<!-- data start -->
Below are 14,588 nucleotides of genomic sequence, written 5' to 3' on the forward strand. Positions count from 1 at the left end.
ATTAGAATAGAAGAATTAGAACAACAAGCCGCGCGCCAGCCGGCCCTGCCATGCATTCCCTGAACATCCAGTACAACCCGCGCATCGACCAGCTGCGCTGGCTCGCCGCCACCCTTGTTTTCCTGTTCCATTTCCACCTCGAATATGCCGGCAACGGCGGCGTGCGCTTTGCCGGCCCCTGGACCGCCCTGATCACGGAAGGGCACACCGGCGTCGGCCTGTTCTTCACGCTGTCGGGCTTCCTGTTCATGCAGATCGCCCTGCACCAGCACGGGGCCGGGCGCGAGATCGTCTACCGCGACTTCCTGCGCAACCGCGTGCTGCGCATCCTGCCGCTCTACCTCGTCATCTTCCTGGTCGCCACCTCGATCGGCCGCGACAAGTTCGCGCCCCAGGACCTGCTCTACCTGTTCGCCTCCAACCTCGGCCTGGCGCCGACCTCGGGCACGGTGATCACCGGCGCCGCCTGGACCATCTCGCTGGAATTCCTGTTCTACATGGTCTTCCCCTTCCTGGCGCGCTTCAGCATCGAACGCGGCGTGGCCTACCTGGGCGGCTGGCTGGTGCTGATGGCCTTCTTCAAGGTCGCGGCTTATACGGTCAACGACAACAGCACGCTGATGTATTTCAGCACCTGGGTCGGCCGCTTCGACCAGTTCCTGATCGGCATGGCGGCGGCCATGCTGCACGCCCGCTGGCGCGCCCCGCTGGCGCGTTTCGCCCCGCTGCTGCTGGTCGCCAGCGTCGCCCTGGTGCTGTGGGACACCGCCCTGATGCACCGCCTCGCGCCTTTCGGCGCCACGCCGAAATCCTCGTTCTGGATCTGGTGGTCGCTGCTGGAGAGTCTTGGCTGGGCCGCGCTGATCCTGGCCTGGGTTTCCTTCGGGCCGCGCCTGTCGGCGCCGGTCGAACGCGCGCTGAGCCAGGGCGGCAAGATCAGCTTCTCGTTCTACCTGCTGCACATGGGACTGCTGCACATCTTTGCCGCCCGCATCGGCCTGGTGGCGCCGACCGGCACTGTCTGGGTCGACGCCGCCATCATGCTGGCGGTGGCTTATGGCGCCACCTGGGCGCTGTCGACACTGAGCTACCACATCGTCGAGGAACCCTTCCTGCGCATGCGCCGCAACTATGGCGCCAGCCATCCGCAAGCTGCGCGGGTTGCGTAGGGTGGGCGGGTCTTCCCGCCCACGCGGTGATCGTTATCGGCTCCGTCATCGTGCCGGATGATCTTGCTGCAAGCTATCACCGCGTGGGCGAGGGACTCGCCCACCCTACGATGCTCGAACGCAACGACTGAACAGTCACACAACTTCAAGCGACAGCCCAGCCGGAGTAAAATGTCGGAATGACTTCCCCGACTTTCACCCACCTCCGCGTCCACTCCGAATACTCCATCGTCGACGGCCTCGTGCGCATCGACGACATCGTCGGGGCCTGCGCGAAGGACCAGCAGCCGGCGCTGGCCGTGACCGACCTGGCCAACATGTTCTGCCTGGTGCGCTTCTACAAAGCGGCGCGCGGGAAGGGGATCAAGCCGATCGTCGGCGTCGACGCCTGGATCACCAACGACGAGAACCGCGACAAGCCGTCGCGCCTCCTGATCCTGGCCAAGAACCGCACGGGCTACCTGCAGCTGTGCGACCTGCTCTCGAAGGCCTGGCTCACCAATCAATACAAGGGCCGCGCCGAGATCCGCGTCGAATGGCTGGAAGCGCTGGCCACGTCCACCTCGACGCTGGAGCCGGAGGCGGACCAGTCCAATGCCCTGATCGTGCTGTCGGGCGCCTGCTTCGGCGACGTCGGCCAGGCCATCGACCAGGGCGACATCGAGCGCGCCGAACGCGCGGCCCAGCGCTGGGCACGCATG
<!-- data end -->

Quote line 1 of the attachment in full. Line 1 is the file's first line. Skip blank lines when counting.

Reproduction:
Below are 14,588 nucleotides of genomic sequence, written 5' to 3' on the forward strand. Positions count from 1 at the left end.